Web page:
Update on Field Flow Fractionation After 40 Years, Still the Best-Kept Secret in Analytical Chemistry

In middle age, field flow fractionation (FFF) is having an identity crisis, although no one seems to notice. Yet, the adventurous early adopters seem to have very positive experiences within a few weeks or months from a cold start. With today’s instruments, the FFF is just not that difficult. And the need is now. Just look at biotechnology and nanotechnology. These must be the top two interest areas in chemistry. There is a crying need for new analytics.

The 4th Annual Eclipse FFF-MALS Focus Meeting was held October 20, the day after the 21st Annual International Light Scattering Colloquium, at The Four Seasons Resort, The Biltmore, in Santa Barbara, CA. Both are open user meetings organized by Wyatt Technology Corp. (Santa Barbara, CA). The meeting gave 19 scientists an opportunity to spend an extra day in Santa Barbara to talk shop. In contrast to prior meetings, the unseasonably cold, wet weather made it much easier to attend the lectures, which were uniformly excellent.

Although FFF encompasses several modes, Wyatt focuses on its Eclipse™ Asymmetric Flow Field Flow Fractionation (A4F) augmented by a stable of detectors. For example, MALS (multiangle light scattering) detection is ideally suited to provide independent and very accurate measurement of molar masses of the samples measured. The Optilab® T-rEX™ refractive index (RI) detector from Wyatt has exceptionally low noise and a dynamic range about 50 times greater than models from other vendors. For a more complete description of the T-rEX, please see “Highlights from the 22nd International Ion Chromatography Symposium (IICS 2010),” at www.americanlaboratory.com/webexclusive/IICS2010.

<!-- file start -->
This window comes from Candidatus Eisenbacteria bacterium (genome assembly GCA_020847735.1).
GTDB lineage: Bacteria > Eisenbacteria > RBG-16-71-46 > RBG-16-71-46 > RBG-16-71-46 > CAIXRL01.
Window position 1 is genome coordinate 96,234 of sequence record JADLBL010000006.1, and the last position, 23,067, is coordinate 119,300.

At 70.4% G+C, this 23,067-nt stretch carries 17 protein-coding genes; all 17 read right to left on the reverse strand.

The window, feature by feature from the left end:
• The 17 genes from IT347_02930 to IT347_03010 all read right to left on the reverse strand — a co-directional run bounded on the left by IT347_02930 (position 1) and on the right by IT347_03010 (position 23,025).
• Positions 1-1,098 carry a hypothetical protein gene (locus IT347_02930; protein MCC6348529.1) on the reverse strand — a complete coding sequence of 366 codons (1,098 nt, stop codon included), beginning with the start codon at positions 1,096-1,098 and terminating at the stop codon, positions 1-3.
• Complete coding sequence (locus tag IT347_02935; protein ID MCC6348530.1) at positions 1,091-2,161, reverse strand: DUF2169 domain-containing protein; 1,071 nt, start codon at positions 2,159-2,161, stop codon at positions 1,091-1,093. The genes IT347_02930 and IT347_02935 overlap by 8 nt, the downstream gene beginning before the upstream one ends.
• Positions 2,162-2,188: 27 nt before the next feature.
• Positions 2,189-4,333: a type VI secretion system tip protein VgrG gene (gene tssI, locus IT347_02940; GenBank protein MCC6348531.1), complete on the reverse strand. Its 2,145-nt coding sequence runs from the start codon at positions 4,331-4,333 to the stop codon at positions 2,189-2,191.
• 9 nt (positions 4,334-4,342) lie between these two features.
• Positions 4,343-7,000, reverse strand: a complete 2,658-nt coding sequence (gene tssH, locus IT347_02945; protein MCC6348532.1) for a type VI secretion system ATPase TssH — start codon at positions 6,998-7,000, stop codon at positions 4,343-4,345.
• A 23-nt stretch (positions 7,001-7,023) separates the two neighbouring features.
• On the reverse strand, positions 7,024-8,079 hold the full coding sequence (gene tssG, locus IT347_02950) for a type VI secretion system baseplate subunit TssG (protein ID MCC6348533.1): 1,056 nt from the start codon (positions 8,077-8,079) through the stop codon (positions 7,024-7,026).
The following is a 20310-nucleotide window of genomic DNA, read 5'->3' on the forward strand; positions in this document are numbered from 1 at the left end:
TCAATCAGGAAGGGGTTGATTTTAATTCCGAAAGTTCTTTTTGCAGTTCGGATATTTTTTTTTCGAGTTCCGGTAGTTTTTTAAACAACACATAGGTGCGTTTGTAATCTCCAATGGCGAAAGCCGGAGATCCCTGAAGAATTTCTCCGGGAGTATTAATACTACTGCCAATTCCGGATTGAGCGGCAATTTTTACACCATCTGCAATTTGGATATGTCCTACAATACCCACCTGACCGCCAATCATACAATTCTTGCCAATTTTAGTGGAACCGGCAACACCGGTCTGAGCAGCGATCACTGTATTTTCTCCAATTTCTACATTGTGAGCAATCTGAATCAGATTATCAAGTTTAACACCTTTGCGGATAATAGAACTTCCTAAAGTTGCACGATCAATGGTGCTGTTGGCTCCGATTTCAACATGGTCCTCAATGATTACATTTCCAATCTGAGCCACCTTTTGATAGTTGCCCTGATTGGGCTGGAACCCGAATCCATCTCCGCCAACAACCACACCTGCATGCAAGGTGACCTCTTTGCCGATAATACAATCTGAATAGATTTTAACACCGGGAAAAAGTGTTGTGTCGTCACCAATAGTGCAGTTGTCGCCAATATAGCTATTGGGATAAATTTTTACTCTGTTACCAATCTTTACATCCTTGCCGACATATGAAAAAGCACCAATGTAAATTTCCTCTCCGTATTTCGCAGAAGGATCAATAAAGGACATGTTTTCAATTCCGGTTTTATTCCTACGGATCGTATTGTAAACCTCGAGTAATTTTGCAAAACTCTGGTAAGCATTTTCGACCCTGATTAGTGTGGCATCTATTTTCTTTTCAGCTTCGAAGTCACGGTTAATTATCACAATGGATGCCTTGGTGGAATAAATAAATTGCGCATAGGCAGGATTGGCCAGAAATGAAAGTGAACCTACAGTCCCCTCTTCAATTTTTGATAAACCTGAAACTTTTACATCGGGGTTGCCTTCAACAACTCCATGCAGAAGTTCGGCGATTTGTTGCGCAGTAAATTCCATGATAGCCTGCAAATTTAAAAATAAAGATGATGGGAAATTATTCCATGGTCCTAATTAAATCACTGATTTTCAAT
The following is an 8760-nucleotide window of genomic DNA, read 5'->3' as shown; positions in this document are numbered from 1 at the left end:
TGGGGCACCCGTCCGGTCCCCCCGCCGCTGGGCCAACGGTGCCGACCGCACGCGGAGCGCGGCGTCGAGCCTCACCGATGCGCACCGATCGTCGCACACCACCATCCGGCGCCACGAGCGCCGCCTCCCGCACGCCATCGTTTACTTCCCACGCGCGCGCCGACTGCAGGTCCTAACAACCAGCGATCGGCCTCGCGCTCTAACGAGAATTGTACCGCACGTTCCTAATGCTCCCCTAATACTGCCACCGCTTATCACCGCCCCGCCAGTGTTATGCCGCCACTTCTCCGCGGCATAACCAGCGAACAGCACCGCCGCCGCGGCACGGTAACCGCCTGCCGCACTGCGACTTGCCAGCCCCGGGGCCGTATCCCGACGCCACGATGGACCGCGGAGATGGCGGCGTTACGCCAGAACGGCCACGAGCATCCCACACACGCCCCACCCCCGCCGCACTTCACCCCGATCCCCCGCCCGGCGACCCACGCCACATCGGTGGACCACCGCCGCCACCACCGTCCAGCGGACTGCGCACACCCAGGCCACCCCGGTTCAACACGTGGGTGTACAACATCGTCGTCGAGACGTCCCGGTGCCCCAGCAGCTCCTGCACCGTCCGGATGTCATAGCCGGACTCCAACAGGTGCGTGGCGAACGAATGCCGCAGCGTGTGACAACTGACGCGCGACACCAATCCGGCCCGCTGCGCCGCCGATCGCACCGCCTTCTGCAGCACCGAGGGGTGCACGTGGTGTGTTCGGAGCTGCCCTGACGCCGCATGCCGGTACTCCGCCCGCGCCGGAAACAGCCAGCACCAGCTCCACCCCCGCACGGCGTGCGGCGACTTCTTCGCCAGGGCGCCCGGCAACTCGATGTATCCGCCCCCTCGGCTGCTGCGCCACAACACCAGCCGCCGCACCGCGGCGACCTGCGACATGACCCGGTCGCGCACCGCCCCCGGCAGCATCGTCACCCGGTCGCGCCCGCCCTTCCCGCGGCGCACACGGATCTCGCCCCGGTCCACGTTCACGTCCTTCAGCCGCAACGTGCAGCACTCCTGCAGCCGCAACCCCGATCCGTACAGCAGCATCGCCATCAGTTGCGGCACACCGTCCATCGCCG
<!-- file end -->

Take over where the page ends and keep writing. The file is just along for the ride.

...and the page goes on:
Chromatography benefits from several competing simulation programs designed to assist the chromatographer with developing and optimizing robust methods quickly. Dr. Dierk Roessner of Wyatt Technology Europe GmbH (Dernbach, Germany) described Isis simulation and optimization software. Isis, named for the Egyptian goddess of simplicity, is intended to facilitate optimization of the control settings and channel construction for A4F. For example, increasing the cross-flow will generally increase retention time of the analytes. Retention can also be improved by increasing the channel thickness. The software provides some error trapping, especially when a setpoint would probably be out of range. The printout from the Eclipse using ChemStation (Agilent, Santa Clara, CA) provides a summary of the plates, resolution, and selectivity for each separation. This is useful in method control and diagnostics.

A4F of polymers

Branching of polymers affects polymer performance, but it is often difficult to measure. A lecture and poster by Dr. Stepan Podzimek of SYNPO (Pardubice, Czech Republic) compared the results obtained from steric exclusion chromatography (SEC) and A4F both with MALS and RI detection for polymers. When the results from SEC-MALS were plotted using the conventional conformation plots of root mean square (RMS) radius vs molar mass over the range of 104–109 Da, the results showed a fishhook shape. The A4F plots were nearly linear over the same range. Dr. Podzimek attributed the abnormal behavior of SEC to the ability of the branches of the molecules to penetrate and perhaps even mechanically anchor into the pores of the SEC stationary phase. As a result, some of the large branched polymers elute more slowly than normal, leading to underestimation of the molecular weight. With A4F, there is no stationary phase, the abnormal elution is eliminated, and the conformation plots are devoid of artifacts. Hence, A4F is useful for measuring conformation and branching.